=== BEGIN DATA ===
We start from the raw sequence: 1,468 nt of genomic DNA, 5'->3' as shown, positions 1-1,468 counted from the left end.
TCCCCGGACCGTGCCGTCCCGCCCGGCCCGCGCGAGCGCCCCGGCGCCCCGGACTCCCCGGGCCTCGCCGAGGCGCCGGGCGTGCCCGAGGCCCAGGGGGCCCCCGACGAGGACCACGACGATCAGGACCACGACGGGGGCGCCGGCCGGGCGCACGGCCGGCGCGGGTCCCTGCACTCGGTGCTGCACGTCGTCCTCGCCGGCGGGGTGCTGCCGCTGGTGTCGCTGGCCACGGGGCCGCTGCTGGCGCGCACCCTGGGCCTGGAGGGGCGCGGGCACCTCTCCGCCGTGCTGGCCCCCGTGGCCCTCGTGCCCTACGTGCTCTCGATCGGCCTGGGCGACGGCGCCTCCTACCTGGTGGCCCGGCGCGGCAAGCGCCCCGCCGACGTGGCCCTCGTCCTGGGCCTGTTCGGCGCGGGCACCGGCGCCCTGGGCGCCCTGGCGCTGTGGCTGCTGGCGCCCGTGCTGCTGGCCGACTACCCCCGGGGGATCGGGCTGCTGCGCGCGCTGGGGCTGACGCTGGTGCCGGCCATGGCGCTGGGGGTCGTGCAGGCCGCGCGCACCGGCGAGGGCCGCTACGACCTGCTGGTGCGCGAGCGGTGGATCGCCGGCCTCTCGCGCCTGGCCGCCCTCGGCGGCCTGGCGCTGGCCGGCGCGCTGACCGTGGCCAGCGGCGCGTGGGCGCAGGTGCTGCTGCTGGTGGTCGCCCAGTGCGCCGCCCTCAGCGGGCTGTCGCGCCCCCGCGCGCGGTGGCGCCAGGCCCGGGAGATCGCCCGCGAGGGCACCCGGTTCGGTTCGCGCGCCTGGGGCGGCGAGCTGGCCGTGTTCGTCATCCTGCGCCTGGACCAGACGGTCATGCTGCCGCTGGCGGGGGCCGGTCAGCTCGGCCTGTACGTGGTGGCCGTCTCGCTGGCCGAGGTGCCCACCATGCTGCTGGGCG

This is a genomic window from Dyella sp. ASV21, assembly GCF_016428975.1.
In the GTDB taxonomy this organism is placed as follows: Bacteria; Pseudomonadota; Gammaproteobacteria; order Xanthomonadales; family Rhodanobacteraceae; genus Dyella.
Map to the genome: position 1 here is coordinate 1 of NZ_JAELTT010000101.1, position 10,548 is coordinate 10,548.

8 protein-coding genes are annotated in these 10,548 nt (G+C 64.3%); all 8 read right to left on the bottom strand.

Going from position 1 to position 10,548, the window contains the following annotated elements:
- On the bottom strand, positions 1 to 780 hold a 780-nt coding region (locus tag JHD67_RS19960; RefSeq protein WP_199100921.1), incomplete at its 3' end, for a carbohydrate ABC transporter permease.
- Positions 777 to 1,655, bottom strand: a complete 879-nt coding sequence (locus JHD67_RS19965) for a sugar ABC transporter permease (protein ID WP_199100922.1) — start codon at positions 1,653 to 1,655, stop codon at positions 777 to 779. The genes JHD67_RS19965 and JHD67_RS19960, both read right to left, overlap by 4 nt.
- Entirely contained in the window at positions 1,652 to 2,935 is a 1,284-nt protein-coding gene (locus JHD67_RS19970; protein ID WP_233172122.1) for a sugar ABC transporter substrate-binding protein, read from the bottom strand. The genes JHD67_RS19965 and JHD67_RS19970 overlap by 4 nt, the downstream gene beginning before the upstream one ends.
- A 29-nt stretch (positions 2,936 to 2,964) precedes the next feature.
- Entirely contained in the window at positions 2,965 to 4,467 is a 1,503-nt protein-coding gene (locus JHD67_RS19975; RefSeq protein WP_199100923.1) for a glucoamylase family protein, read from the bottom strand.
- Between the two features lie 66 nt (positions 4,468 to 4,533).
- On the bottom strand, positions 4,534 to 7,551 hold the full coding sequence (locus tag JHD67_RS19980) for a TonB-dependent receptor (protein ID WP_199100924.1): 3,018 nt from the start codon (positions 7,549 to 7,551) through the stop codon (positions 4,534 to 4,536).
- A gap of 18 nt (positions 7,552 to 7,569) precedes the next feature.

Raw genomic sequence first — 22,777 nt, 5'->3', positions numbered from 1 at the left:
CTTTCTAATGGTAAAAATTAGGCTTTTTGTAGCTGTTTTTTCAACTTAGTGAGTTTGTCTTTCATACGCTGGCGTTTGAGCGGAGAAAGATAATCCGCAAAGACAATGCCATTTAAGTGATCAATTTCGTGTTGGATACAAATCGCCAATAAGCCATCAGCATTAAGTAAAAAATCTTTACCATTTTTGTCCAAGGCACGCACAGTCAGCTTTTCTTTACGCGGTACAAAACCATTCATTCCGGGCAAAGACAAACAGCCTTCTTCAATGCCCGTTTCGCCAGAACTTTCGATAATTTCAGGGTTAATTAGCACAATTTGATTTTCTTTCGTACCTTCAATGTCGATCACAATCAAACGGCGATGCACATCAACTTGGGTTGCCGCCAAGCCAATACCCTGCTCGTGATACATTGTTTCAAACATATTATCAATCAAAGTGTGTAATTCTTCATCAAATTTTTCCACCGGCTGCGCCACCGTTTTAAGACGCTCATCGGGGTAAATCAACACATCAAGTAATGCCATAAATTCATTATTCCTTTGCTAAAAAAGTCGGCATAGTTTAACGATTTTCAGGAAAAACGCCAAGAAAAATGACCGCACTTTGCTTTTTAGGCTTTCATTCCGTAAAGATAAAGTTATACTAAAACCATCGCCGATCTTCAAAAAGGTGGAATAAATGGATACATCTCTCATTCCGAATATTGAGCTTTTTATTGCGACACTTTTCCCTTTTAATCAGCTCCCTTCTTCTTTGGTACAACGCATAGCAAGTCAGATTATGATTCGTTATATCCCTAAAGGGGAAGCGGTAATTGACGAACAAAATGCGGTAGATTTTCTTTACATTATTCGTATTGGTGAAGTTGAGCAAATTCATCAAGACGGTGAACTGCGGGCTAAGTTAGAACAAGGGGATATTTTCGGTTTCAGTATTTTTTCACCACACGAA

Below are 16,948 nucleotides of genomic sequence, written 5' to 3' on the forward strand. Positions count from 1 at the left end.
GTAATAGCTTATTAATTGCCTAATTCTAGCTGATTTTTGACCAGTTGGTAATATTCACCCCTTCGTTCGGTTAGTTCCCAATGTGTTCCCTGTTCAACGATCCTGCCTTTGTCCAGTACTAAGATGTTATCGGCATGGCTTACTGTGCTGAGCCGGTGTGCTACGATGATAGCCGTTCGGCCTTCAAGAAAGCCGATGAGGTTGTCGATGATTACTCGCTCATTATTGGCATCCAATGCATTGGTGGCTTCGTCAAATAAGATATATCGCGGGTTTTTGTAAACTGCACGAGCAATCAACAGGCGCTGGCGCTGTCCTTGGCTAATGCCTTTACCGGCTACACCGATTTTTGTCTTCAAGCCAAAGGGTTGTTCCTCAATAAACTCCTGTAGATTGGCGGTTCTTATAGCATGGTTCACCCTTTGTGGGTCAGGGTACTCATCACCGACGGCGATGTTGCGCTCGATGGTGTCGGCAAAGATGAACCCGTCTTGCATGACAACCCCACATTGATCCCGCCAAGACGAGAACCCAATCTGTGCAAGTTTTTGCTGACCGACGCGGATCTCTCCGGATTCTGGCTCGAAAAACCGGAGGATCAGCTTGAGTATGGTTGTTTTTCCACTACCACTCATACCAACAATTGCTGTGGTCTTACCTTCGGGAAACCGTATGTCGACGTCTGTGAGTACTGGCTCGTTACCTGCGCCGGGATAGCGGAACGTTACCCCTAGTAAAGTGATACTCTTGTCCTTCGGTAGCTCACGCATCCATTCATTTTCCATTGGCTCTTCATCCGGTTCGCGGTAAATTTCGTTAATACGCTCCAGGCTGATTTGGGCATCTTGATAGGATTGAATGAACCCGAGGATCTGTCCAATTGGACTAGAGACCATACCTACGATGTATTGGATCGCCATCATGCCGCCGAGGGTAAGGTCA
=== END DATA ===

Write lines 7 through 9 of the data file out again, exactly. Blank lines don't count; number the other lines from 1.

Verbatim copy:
Going from position 1 to position 10,548, the window contains the following annotated elements:
- On the bottom strand, positions 1 to 780 hold a 780-nt coding region (locus tag JHD67_RS19960; RefSeq protein WP_199100921.1), incomplete at its 3' end, for a carbohydrate ABC transporter permease.
- Positions 777 to 1,655, bottom strand: a complete 879-nt coding sequence (locus JHD67_RS19965) for a sugar ABC transporter permease (protein ID WP_199100922.1) — start codon at positions 1,653 to 1,655, stop codon at positions 777 to 779. The genes JHD67_RS19965 and JHD67_RS19960, both read right to left, overlap by 4 nt.